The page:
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Ionization energy

  1. Jul 9, 2016 #1
    1. The problem statement, all variables and given/known data.
    Suppose the energy difference between the states n=2 and n=3 is E(eV), in an hydrogen atom. then the ionization potential in volts is: A) 13.2E B) 7.2E C) 3.2 E D) 0.56E

    2. Relevant equations
    En = -13.7 × Z^2÷n^2

    3. The attempt at a solution
    I just know the ionization energy is equal to the total energy in last stationary state. but i cant apply the concept on this problem.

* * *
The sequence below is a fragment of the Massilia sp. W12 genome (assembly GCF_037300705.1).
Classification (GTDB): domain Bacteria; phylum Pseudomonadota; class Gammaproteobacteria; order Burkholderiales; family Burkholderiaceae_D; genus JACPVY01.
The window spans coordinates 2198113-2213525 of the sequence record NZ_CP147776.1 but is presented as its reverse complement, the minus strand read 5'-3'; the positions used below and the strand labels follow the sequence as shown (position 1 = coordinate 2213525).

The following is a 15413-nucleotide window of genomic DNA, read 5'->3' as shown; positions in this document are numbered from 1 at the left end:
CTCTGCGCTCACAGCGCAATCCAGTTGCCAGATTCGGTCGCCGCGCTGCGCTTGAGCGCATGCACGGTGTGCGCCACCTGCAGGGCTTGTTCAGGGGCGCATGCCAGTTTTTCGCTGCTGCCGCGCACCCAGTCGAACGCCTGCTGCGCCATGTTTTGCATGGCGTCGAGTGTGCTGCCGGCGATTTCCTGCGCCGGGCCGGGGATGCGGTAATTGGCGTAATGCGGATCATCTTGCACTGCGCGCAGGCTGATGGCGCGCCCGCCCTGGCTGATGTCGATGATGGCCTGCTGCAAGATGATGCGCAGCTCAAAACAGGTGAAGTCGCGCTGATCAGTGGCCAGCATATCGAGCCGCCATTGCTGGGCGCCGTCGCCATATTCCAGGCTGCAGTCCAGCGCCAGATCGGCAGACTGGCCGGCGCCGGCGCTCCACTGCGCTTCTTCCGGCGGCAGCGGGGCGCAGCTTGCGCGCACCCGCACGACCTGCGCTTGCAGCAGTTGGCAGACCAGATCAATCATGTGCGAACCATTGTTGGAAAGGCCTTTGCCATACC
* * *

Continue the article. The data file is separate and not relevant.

2. jcsd
  3. Jul 9, 2016 #2


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    E = (-13.7)/9-(-13.7)/4 is the energy difference

    And the ionization energy is 13.7eV

    what do you think you have to do now?
  4. Jul 9, 2016 #3
    You got the energy in each state.Divide that by 1.60218e-19 you get the ionization potential of each state in eV.Now find the difference between n=2 and n=3 states.Give that as E.Find ionization potential in n=1.See what multiple of E is that.You got the answer.They gave "ionization potential in volts" to confuse you.
    Volt*Q(e)=eV.In this problem both have the same numerical value.
  5. Jul 9, 2016 #4
    Thank you. It was helpful. And solved.
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